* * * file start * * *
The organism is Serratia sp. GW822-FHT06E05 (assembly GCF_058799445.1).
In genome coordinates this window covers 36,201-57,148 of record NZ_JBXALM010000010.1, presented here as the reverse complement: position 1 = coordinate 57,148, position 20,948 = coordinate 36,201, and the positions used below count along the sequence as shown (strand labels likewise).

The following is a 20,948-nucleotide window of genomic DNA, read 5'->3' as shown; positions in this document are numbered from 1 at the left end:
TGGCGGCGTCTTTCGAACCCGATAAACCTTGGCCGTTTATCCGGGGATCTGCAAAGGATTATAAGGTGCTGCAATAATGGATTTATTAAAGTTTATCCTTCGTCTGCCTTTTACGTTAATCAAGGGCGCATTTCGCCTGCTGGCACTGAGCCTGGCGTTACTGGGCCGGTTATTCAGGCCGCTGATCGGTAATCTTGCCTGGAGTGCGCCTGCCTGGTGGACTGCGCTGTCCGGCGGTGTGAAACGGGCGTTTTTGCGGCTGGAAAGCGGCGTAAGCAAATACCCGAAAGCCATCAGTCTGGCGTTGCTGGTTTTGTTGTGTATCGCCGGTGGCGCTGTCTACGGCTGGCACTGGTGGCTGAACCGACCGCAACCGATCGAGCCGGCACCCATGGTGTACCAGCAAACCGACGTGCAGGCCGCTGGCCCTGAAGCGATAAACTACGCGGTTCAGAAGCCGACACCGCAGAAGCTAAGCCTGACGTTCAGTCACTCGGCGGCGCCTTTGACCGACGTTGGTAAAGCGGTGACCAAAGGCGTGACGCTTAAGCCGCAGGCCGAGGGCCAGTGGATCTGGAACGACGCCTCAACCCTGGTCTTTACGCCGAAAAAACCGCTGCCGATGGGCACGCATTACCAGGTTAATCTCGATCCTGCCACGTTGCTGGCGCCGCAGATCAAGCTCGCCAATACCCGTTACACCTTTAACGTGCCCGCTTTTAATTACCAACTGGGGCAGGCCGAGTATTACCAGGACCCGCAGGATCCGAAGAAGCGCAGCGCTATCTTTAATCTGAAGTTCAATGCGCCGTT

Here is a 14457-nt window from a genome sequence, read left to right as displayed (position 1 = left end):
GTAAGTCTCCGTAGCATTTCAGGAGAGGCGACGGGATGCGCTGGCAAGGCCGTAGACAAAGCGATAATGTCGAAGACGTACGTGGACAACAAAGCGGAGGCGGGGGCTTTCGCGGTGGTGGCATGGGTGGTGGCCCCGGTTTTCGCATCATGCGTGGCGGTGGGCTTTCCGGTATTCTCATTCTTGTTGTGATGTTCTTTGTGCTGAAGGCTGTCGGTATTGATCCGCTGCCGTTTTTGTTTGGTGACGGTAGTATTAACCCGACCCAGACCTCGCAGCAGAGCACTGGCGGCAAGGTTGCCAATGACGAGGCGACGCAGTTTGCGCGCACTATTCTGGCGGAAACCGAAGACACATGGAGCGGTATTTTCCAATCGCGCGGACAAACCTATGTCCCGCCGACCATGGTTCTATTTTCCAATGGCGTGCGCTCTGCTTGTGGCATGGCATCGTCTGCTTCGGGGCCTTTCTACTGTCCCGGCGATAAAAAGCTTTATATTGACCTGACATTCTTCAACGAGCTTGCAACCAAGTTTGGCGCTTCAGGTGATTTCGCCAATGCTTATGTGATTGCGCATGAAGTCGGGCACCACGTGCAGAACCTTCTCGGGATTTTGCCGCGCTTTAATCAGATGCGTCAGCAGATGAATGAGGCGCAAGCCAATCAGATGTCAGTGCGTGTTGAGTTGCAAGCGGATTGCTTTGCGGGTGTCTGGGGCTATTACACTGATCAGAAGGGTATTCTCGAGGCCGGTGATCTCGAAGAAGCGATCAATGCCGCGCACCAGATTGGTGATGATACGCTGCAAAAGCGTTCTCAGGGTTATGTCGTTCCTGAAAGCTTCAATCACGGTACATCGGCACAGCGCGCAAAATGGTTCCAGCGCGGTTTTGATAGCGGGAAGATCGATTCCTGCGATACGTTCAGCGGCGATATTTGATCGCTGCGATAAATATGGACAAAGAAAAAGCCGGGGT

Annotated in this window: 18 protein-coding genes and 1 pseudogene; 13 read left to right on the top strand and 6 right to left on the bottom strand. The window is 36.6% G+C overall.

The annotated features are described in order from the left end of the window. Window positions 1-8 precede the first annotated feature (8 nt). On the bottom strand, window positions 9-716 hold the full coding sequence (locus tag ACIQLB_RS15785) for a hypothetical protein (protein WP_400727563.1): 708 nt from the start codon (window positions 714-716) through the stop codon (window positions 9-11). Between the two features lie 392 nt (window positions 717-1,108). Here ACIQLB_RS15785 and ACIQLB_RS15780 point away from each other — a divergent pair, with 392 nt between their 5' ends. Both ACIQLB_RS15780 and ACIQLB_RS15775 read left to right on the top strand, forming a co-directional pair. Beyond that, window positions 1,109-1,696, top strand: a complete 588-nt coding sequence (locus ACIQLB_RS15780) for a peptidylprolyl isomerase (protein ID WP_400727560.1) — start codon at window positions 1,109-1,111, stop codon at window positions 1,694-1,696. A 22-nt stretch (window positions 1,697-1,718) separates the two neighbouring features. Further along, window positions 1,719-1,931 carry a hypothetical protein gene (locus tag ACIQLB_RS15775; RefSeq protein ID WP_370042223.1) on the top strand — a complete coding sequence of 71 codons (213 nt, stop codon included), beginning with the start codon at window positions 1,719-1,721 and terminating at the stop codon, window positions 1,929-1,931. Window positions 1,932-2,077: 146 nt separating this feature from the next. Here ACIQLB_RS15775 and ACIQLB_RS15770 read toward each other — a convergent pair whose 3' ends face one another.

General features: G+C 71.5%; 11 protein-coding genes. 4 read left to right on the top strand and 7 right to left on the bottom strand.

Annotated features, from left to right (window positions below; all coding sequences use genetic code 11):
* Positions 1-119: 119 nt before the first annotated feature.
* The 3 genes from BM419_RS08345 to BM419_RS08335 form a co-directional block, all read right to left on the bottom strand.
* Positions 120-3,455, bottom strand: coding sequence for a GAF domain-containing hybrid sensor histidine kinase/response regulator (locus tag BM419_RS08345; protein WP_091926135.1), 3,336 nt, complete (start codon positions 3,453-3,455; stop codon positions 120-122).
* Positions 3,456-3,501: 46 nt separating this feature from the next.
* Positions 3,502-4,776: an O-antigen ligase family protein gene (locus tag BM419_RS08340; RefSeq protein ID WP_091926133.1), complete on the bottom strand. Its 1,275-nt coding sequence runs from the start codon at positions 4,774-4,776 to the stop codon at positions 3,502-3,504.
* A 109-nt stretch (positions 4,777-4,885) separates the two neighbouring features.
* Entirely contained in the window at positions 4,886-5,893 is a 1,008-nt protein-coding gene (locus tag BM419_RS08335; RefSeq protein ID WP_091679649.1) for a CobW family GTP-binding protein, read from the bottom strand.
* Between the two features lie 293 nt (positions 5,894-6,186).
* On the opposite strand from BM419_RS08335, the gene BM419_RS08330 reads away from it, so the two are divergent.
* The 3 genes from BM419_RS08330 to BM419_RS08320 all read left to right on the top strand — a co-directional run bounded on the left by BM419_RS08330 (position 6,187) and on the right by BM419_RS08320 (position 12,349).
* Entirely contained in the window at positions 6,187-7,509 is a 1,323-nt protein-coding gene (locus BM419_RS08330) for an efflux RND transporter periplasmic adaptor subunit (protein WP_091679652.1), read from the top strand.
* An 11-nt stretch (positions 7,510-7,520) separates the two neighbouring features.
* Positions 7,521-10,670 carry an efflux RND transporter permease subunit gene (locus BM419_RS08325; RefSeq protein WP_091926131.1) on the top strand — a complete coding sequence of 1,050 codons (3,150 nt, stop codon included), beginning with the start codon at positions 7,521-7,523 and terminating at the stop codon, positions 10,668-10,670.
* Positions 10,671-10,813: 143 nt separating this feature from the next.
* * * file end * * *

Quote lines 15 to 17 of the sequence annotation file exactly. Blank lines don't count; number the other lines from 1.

* Positions 3,502-4,776: an O-antigen ligase family protein gene (locus tag BM419_RS08340; RefSeq protein ID WP_091926133.1), complete on the bottom strand. Its 1,275-nt coding sequence runs from the start codon at positions 4,774-4,776 to the stop codon at positions 3,502-3,504.
* A 109-nt stretch (positions 4,777-4,885) separates the two neighbouring features.
* Entirely contained in the window at positions 4,886-5,893 is a 1,008-nt protein-coding gene (locus tag BM419_RS08335; RefSeq protein ID WP_091679649.1) for a CobW family GTP-binding protein, read from the bottom strand.